Method Community



March 2014 - Posts

  • Importing Multiple Contacts into Method:CRM [Tutorial Video]

    Hello and Welcome to Method:CRM blog post by Errol!

    You may remember back in January when Ben wrote a blog post about Importing Customers and Contacts into Method:CRM.
    We decided that we would take that one step further and create a video for you!

    However, in this video, we’ve made a slight change. We don’t cover how to import Customers, because we have a whole video series on Importing Customers and Customer Leads.

    Instead, we talk about importing Contacts, and in particular, when you have more than one contact for a Customer!


    Import all the Contacts!

    And that’s it from me, which is surprising because you know how long I can talk for. However, if you are looking for more videos on how to use Method:CRM, remember to check out our Help Center where we have listed out all my videos. It spans for pages. That’s a lot of videos!


    We sure have a lot of videos...

    Thanks for reading, and I hope you have a great day!

    Bye Bye!

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  • Update to Method's QuickBooks Desktop Sync Engine


    Greetings Methoders!


    The new version of our QuickBooks Desktop Sync Engine is now out of beta, and we wanted to give you the rundown about why an update was needed, what this means, and how to make sure you have an updated sync engine.


    Why a new sync engine?
    • QuickBooks Desktop requires us to renew/update our QuickBooks application certificate every two years and we were due for an update.  

    • The certificate is needed for Method to integrate with QuickBooks Desktop via the Software Development Kit (SDK), and it identifies us as the creator of the Method Integration Engine (which we’re very proud of!)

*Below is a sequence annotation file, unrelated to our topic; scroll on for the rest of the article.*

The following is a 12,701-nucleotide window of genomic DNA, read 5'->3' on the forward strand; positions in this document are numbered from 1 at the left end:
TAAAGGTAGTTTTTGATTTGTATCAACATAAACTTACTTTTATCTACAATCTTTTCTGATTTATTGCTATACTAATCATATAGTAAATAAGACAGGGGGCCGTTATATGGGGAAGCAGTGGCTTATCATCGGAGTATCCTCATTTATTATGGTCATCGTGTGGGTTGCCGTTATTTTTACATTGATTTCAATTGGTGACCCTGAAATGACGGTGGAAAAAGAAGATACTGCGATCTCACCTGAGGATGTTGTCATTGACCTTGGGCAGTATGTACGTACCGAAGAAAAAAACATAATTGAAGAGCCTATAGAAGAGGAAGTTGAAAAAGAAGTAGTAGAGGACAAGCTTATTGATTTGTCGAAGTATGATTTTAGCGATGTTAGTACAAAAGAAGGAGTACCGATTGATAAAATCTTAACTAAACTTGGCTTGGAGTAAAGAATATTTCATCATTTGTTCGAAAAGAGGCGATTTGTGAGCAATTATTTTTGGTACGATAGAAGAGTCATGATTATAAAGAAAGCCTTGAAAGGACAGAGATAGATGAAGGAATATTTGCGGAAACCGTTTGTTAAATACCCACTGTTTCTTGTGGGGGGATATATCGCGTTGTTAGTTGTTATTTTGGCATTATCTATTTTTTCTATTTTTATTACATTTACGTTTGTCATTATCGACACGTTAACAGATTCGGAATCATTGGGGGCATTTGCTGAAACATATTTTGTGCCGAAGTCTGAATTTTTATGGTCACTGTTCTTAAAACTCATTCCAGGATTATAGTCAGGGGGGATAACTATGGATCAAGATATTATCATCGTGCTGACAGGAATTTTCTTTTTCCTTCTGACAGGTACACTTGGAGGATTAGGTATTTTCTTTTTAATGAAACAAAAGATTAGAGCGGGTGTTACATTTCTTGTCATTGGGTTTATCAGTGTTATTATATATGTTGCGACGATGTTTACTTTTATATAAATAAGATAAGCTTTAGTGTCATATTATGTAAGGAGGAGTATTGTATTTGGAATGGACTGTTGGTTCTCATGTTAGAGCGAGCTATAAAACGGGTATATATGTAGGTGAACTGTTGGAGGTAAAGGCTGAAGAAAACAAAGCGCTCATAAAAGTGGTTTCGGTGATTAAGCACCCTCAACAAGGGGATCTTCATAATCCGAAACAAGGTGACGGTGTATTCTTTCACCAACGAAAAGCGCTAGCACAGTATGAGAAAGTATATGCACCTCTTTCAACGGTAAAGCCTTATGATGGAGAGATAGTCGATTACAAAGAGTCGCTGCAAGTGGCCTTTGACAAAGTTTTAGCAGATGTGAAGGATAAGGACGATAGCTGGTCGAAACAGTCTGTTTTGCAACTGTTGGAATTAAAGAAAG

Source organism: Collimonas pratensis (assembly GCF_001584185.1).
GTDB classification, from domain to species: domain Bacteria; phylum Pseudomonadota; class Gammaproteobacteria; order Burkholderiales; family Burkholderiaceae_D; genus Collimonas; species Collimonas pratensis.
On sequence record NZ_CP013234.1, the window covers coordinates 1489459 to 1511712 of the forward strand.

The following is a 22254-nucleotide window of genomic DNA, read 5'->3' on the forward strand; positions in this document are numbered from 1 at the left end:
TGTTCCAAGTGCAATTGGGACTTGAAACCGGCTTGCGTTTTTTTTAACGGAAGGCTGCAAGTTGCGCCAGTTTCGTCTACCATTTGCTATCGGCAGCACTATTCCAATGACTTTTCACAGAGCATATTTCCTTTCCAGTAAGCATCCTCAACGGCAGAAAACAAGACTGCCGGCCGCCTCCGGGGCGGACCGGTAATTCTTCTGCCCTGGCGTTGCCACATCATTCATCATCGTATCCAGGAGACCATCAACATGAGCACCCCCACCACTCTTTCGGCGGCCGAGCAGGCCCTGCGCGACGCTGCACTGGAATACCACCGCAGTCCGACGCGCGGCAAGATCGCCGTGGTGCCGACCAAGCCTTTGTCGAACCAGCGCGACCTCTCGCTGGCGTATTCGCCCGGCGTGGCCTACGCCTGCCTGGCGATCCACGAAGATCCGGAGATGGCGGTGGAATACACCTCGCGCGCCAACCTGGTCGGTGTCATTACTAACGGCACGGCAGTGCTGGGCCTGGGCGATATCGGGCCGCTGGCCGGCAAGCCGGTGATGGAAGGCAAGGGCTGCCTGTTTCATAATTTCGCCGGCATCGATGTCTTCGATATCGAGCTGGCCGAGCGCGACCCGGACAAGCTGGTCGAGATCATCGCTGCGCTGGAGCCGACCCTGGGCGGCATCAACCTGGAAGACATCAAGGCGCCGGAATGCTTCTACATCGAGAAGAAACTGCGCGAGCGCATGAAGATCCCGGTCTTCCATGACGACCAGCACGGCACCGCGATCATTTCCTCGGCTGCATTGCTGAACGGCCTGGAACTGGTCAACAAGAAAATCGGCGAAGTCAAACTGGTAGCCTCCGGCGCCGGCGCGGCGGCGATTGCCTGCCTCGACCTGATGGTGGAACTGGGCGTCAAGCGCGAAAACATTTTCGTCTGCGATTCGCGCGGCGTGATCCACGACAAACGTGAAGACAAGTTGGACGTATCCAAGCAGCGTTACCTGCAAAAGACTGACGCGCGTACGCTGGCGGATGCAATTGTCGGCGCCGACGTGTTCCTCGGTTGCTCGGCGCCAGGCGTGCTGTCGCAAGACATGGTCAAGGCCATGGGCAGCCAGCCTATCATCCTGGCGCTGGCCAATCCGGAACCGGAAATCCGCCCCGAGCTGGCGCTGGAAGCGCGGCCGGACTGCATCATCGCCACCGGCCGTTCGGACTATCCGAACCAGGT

What this means, and why this is great for Method users
    • The new sync engine runs faster and lighter – it uses QBXML rather than QBFC, which means faster download and execution.

    • You’ll need to download a New Application Certificate, called “Method Integration Engine 2014 for use with QuickBooks”.  This will replace your original application certificate and allow you to take advantage of the improved functionality!

    • For example, in cases where generating a report takes a very long time, a separate web service will be leveraged to improve response time.  That means less report lag and improved performance!

    • The new functionality includes integration with QuickBooks Enterprise Advanced Inventory (which means you’ll have access to Lot numbers, Serial Numbers, and Locations).

    • It also features improved User Interface and integration with both QB 2013 and QB 2014 fields!


     What You Should Expect 

    • The main QuickBooks Administrator for your company needs to update the sync engine when prompted (since s/he is the only person with the authority to do so within the system).
    • The Method Sync Engine Certificate is like a permission slip that allows Method to access and mirror the information in your QuickBooks file.  Because our new Sync Engine Certificate has the new name “Method Integration Engine 2014 for use with QuickBooks”, QuickBooks sees it as a new application and needs you to permit Method access to sync.


     Steps to Update Your QuickBooks Desktop Sync Engine


    1. Login to QuickBooks Desktop as the Main Administrator in Single User-Mode. Other staff can remain on Method during this time and their work will sync over to QuickBooks once the certificate has been updated by the Main Admin.  If your staff need to be logged on to QuickBooks Desktop during the day, we recommend performing this update during after-hours so it does not interrupt their work day.
    1. When you’re logged in as Main Administrator, accept the update that pops up.